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Abstract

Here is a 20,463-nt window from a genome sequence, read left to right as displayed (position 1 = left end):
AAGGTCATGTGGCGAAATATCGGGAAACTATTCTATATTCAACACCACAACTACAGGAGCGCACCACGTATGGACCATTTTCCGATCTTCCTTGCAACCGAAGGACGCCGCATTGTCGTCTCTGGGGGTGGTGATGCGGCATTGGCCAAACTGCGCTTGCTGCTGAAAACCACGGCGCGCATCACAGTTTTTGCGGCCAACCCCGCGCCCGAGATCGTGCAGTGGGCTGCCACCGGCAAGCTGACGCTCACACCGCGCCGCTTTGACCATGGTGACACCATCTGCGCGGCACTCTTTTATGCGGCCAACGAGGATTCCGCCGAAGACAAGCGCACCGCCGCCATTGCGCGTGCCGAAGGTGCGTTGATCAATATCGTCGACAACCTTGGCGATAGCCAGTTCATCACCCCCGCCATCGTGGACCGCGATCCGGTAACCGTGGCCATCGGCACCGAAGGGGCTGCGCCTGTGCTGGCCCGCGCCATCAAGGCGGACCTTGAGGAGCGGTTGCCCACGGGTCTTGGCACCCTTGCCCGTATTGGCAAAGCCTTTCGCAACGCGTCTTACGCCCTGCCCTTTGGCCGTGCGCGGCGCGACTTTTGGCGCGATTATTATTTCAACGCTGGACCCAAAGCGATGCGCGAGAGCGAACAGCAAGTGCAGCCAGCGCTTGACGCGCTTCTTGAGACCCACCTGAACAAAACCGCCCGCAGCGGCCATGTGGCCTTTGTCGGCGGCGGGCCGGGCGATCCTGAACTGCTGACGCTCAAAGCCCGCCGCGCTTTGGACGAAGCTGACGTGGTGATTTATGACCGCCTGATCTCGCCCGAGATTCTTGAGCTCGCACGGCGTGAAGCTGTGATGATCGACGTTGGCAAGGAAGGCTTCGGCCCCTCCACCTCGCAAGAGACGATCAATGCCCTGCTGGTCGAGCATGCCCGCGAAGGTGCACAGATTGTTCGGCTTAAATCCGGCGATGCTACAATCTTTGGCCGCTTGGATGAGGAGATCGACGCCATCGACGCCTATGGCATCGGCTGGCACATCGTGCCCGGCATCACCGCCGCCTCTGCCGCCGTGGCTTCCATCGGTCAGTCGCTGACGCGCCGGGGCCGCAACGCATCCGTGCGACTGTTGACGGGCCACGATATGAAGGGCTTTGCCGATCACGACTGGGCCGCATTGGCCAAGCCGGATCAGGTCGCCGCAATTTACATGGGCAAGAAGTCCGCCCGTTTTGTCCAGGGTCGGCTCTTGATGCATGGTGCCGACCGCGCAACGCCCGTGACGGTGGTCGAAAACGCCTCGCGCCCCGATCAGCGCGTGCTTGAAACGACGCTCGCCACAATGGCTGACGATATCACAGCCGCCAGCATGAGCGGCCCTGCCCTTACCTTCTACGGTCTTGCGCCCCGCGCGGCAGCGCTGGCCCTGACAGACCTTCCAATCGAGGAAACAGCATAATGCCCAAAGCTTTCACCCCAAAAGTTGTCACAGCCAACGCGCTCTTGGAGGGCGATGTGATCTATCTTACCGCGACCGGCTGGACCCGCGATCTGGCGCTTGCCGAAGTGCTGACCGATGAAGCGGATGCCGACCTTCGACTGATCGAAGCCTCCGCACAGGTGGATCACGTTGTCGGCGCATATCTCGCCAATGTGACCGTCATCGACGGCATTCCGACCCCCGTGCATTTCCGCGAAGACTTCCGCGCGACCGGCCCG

The Stern Review on the economics of climate change has been a huge international event. It also raised an ardent controversy on the use of economic methodology. Did the Stern team cook the book to reach desired catastrophic outcomes? This paper is focused on the specific debate on time discounting when the far distant future is at stake. Examining arguments of protagonists, it concludes that the Stern Review's foundations were consistent with the utilitarian philosophy without falling into empirically erring conclusions, while critics of the Review had to reveal the dubious set of assumptions on which their own views were based. But the standard translation of utilitarianism into cost-benefit analysis can be questioned. Various avenues of progress are identified.